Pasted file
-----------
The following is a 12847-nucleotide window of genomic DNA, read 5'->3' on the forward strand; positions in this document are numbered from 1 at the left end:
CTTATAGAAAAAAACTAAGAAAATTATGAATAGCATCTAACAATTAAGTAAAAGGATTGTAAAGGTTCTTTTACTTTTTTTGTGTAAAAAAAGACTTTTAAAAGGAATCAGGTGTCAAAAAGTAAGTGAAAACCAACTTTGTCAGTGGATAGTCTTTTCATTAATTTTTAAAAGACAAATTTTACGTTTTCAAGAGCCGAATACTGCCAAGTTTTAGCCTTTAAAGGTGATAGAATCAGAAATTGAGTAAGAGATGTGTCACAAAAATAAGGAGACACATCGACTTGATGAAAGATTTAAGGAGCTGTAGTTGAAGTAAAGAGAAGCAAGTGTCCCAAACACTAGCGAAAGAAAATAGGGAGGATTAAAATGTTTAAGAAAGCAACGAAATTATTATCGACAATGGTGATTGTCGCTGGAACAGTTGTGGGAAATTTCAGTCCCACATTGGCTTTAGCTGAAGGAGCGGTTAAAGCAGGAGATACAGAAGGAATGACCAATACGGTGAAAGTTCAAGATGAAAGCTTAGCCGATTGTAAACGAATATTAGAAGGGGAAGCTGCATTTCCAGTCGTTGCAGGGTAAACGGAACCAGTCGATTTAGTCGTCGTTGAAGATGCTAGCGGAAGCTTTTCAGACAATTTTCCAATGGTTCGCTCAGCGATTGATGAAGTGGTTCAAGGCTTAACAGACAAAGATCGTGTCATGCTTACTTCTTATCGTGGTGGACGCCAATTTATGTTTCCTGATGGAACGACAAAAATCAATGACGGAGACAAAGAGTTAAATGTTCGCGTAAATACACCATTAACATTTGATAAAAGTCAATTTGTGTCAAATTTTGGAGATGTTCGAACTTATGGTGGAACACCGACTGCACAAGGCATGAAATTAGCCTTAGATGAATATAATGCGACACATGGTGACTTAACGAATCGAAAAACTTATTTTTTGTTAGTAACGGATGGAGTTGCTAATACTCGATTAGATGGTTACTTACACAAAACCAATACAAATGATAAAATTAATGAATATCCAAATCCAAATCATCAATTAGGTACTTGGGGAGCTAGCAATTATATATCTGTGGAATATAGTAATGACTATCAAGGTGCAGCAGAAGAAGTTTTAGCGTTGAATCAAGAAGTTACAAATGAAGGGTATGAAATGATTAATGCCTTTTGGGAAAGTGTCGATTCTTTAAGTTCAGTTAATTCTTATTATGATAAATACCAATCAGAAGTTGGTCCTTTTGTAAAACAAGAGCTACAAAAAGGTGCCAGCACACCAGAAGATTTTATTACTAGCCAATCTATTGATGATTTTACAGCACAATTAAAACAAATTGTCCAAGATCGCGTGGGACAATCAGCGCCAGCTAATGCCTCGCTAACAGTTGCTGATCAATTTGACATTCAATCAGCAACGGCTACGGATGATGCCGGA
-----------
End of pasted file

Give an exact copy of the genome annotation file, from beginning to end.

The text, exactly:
The following is a 12847-nucleotide window of genomic DNA, read 5'->3' on the forward strand; positions in this document are numbered from 1 at the left end:
CTTATAGAAAAAAACTAAGAAAATTATGAATAGCATCTAACAATTAAGTAAAAGGATTGTAAAGGTTCTTTTACTTTTTTTGTGTAAAAAAAGACTTTTAAAAGGAATCAGGTGTCAAAAAGTAAGTGAAAACCAACTTTGTCAGTGGATAGTCTTTTCATTAATTTTTAAAAGACAAATTTTACGTTTTCAAGAGCCGAATACTGCCAAGTTTTAGCCTTTAAAGGTGATAGAATCAGAAATTGAGTAAGAGATGTGTCACAAAAATAAGGAGACACATCGACTTGATGAAAGATTTAAGGAGCTGTAGTTGAAGTAAAGAGAAGCAAGTGTCCCAAACACTAGCGAAAGAAAATAGGGAGGATTAAAATGTTTAAGAAAGCAACGAAATTATTATCGACAATGGTGATTGTCGCTGGAACAGTTGTGGGAAATTTCAGTCCCACATTGGCTTTAGCTGAAGGAGCGGTTAAAGCAGGAGATACAGAAGGAATGACCAATACGGTGAAAGTTCAAGATGAAAGCTTAGCCGATTGTAAACGAATATTAGAAGGGGAAGCTGCATTTCCAGTCGTTGCAGGGTAAACGGAACCAGTCGATTTAGTCGTCGTTGAAGATGCTAGCGGAAGCTTTTCAGACAATTTTCCAATGGTTCGCTCAGCGATTGATGAAGTGGTTCAAGGCTTAACAGACAAAGATCGTGTCATGCTTACTTCTTATCGTGGTGGACGCCAATTTATGTTTCCTGATGGAACGACAAAAATCAATGACGGAGACAAAGAGTTAAATGTTCGCGTAAATACACCATTAACATTTGATAAAAGTCAATTTGTGTCAAATTTTGGAGATGTTCGAACTTATGGTGGAACACCGACTGCACAAGGCATGAAATTAGCCTTAGATGAATATAATGCGACACATGGTGACTTAACGAATCGAAAAACTTATTTTTTGTTAGTAACGGATGGAGTTGCTAATACTCGATTAGATGGTTACTTACACAAAACCAATACAAATGATAAAATTAATGAATATCCAAATCCAAATCATCAATTAGGTACTTGGGGAGCTAGCAATTATATATCTGTGGAATATAGTAATGACTATCAAGGTGCAGCAGAAGAAGTTTTAGCGTTGAATCAAGAAGTTACAAATGAAGGGTATGAAATGATTAATGCCTTTTGGGAAAGTGTCGATTCTTTAAGTTCAGTTAATTCTTATTATGATAAATACCAATCAGAAGTTGGTCCTTTTGTAAAACAAGAGCTACAAAAAGGTGCCAGCACACCAGAAGATTTTATTACTAGCCAATCTATTGATGATTTTACAGCACAATTAAAACAAATTGTCCAAGATCGCGTGGGACAATCAGCGCCAGCTAATGCCTCGCTAACAGTTGCTGATCAATTTGACATTCAATCAGCAACGGCTACGGATGATGCCGGA